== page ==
Clarkson Valley solar project fair to partly cloudy

February 4, 2012 by  
Filed under Green Energy News

A Clarkson Valley couple’s plan to install solar panels on their
home is generating heat among residents.

Some neighbors of Jim and Frances Babb in the Kehrs Mill Estates
subdivision fear the kind of precedent new city laws allowing the
panels will set.

And they worry about possible effects on their own property
values, especially down the line, should owners of homes on lots
smaller than the Babbs’ almost five acres decide to install the
energy-saving technology.

But the Babbs said evidence nationwide shows such panels can
increase their own and neighbors’ property values.

The Babbs tried to allay neighbors fears during a hearing on
Feb. 2 on a special use permit before the city’s planning and
zoning commission. The commission, with only Jerry Litschgi
opposed, recommended to aldermen that the Babbs’ permit be
approved.

Litschgi said city solar panel laws need to be further reviewed
to consider aesthetics, property values, and the opinions of
everyone in a subdivision where panels are proposed. He also said
the new laws made the commission’s role in the permit process
unclear because the panels are not a special use.

The commission also recommended, by a vote of 3 to 2 with
Litschgi and Gregg Bogosian opposed, that the Board of Aldermen ask
the Babbs to install more of the panels on the ground.

Original plans were for all 100 black solar panels to be on the
roofs of the Babbs’ home and garage on Kehrsdale Court.

However, the couple now is asking for only 52 panels to be on
the roof to meet roof access needs in the fire code. The remaining
48 would be ground-mounted in the western side yard. The Babbs also
are asking for three exceptions to the solar laws, affecting roof
placement.

A final vote on the Babbs’ permit is set for Tuesday, Feb. 7,
before the Board of Aldermen.

Aldermen gave final approval last month to two laws that amended
the city building code and allowed solar energy systems to be
regulated and approved under a special use permit process.

Jim Babb said the solar system should generate about 80 percent
of the electricity his home used last year and might generate a
little excess output that could be purchased by AmerenUE, such as
is being done with the Babbs’ other home at the Lake of the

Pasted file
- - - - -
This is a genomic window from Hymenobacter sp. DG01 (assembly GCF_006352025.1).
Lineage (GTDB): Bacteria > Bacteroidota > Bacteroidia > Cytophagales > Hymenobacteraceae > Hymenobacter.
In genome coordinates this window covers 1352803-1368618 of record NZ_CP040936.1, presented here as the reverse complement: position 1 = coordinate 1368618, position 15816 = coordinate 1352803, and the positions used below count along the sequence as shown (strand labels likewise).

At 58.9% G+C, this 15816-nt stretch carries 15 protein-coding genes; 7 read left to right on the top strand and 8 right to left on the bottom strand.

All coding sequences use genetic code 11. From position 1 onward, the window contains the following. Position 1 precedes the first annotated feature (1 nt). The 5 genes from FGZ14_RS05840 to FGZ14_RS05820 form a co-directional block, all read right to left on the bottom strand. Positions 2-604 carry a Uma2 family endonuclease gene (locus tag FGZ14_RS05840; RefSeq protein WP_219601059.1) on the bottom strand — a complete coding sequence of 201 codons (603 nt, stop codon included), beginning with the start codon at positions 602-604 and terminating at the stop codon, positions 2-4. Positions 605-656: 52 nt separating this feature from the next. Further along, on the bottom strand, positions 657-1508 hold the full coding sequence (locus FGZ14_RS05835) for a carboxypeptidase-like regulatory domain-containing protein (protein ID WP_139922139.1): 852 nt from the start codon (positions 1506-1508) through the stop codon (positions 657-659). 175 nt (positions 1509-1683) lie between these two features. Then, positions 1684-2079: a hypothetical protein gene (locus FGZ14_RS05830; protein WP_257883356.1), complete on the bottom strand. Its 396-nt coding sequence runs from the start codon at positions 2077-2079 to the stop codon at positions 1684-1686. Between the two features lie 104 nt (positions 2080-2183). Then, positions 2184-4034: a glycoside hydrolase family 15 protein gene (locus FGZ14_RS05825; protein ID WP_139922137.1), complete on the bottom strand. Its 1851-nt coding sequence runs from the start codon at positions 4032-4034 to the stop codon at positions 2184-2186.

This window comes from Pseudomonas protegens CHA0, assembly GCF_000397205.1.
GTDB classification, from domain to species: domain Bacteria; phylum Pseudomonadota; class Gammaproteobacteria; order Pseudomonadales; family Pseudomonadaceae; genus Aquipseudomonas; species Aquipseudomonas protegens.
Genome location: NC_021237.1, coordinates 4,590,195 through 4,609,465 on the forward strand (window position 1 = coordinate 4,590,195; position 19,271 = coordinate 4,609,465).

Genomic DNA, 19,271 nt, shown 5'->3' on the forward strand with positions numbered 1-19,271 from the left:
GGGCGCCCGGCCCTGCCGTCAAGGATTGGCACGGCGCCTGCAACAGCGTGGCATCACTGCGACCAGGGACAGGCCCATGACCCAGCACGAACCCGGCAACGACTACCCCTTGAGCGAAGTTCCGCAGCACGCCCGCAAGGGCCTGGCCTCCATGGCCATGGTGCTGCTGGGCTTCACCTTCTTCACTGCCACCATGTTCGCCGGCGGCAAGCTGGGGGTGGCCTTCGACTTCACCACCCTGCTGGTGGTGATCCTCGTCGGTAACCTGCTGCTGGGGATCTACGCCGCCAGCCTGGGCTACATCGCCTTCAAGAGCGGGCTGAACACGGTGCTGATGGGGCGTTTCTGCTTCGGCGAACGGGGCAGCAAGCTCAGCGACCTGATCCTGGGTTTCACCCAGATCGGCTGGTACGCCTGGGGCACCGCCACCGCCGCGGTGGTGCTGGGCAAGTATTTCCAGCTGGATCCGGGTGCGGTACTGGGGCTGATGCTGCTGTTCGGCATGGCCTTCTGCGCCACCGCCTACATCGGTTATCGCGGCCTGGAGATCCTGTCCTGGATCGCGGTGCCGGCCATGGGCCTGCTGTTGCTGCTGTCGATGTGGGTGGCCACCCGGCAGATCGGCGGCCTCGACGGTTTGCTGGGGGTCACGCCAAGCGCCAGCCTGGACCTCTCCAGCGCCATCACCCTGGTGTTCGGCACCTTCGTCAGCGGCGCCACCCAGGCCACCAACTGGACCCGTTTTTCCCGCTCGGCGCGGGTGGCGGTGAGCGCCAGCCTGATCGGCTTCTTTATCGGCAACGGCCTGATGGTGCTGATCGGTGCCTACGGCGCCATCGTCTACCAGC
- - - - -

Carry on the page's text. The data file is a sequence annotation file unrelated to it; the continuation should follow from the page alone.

Ozarks.

The Babbs expect to pay $10,000 for installation of the $70,000
system, with much of the cost offset by their own labor as well as
AmerenUE’s solar energy rebates and various tax and renewable
energy credits.

Jim Babb expects about $5,100 a year in electrical savings.

Babb told the commission that the more panels they move to the
ground, the more expensive the solar system will be because of the
need for more underground wiring and tree cutting. As of now, 15
trees must be cut down.

Dennis Norton, who also lives on Kehrsdale, said the panels will
enhance the value of the Babbs’ property.

“But the issue is that the value of our property may be degraded
by looking at panels that might not be aesthetically appealing,” he
said.

He supports having more panels on the ground out of sight.

“The Babbs’ panels will be minimally invasive, but my concern is
the city ordinances fail to deal with issues important to
homeowners like the effect on the value of our property.”

Andrew Barnett and his wife, Ellen, who live next door, were
worried about the view. Barnett said trees shouldn’t be considered
a permanent barrier, since they can die or come down in a
storm.

“Solar panels are a progressive idea but I’m concerned on the
precedent being set,” he said. “The Babbs’ home is unique, but good
luck hiding 100 panels on any other home. This is an ambitious
first step for solar energy in Clarkson Valley.”

Ellen Barnett called the Babbs’ project “unusually large.”

“And I’m concerned our property values could be affected by the
panels deteriorating over time,” she said.

Robert Meckfessel, who lives in Forest Hills Club Estates
subdivision, feared that, “while the Babbs have done an excellent
job to make this thing palatable, they’re opening the barn door,
and it’ll be hard to stop the momentum.”

“How do you approve one and not the next?” he asked.

However, Holly Mathis, a Kehrs Mill Estates resident, called the
project “very forward thinking, the wave of the future, and we’d be
shortsighted to bring down a good idea.”

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